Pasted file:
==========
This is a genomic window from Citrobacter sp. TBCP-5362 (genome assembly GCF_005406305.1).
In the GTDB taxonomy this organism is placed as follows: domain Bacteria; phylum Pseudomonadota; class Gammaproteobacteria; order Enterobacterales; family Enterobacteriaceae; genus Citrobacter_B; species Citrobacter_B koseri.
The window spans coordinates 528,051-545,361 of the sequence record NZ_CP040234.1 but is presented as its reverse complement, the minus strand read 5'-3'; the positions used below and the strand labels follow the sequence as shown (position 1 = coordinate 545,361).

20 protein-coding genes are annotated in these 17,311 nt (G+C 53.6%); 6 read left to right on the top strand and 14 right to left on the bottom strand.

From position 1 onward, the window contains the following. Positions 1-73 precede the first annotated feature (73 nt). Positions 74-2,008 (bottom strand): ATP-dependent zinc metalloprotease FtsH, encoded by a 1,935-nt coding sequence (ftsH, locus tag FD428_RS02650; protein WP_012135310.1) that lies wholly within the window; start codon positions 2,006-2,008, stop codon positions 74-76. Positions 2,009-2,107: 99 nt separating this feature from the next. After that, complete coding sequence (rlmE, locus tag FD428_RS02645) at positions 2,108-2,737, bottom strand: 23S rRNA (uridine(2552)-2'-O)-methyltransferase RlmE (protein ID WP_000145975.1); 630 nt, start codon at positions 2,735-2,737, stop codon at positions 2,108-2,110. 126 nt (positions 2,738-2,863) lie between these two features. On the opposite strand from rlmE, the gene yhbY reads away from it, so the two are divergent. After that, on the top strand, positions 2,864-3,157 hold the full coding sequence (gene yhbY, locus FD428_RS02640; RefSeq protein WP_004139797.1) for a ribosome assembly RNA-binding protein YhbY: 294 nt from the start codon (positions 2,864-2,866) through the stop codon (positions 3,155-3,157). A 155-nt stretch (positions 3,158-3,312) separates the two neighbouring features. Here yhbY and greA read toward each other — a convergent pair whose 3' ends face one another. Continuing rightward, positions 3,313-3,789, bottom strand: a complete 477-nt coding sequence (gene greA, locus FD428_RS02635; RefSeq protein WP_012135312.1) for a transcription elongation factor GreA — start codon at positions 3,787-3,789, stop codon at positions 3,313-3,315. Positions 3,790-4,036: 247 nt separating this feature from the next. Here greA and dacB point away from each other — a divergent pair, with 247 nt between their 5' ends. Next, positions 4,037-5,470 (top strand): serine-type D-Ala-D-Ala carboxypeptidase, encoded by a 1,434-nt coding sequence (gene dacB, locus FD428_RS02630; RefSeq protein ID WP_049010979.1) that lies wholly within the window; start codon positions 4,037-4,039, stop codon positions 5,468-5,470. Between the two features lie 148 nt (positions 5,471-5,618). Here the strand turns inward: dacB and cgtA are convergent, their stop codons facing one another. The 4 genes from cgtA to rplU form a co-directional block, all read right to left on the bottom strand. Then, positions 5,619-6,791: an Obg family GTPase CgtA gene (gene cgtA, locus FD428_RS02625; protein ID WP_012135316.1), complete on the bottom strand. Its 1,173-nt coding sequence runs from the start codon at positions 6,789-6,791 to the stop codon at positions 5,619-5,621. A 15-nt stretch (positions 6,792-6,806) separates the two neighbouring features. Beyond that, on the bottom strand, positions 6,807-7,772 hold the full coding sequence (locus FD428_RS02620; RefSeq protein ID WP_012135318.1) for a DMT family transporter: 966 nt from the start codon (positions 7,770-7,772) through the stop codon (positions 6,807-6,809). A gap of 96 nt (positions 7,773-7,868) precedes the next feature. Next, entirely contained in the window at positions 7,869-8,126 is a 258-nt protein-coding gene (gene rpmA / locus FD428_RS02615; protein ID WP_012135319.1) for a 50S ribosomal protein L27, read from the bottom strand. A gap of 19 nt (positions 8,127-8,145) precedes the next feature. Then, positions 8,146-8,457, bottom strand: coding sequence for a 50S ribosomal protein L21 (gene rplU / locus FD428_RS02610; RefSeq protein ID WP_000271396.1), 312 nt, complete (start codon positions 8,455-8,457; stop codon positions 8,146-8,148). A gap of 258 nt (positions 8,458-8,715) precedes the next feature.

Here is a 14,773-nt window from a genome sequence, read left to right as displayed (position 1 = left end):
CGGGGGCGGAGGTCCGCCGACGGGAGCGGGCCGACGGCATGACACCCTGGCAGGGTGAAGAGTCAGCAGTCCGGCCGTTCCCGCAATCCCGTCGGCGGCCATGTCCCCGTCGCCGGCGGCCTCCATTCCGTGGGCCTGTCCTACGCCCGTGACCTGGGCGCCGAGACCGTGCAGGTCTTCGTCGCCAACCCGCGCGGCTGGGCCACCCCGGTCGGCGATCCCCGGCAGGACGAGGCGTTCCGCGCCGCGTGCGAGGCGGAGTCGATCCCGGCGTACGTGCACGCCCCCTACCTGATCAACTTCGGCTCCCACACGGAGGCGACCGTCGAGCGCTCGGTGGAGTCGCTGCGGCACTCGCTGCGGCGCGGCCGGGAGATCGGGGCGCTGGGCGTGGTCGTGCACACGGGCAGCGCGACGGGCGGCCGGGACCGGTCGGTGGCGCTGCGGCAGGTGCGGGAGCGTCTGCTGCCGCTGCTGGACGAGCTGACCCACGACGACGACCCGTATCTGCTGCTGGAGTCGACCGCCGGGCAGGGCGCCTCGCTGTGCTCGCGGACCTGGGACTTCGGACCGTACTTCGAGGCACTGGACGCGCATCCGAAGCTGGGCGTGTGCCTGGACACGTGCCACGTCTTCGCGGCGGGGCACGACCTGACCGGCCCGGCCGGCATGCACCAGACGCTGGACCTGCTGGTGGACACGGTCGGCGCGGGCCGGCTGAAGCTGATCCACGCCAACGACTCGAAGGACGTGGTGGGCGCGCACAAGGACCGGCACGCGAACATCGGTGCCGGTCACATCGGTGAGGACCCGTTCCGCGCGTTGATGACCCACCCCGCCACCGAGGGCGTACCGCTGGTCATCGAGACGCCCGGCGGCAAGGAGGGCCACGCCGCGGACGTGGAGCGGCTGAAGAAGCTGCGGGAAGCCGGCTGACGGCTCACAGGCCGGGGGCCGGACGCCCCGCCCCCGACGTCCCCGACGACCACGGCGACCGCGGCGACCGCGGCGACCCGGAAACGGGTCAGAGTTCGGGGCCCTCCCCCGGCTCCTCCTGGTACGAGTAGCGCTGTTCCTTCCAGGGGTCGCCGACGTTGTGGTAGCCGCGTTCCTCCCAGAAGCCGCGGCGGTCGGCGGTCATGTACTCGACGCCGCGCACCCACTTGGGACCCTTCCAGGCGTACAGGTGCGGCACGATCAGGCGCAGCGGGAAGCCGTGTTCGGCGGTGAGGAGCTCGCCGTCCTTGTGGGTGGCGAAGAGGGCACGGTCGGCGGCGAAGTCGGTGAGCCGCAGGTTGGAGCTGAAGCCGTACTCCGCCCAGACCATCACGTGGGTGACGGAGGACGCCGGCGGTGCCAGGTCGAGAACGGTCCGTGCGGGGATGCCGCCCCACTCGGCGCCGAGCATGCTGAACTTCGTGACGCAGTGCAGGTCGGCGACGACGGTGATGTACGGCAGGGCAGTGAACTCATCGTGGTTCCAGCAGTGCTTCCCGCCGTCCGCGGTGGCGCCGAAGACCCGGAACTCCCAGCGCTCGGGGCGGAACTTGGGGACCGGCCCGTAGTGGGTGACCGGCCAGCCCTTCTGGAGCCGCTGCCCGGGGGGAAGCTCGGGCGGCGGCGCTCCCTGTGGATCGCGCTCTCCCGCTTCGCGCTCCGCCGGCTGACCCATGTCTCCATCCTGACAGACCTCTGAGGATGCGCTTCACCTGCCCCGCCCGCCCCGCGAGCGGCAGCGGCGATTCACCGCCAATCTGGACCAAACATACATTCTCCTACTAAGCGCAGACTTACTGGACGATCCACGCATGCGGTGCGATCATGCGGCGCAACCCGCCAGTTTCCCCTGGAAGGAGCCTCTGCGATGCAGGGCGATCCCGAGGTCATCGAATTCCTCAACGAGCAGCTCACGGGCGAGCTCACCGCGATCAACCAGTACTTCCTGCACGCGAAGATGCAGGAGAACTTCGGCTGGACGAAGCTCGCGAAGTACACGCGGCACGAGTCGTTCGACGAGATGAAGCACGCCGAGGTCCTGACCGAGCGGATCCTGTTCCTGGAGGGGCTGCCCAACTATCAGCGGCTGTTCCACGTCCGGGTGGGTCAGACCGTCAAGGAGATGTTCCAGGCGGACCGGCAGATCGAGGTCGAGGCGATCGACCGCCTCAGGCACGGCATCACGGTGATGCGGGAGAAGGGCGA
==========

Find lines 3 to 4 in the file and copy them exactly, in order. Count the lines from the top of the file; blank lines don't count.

The window spans coordinates 528,051-545,361 of the sequence record NZ_CP040234.1 but is presented as its reverse complement, the minus strand read 5'-3'; the positions used below and the strand labels follow the sequence as shown (position 1 = coordinate 545,361).

20 protein-coding genes are annotated in these 17,311 nt (G+C 53.6%); 6 read left to right on the top strand and 14 right to left on the bottom strand.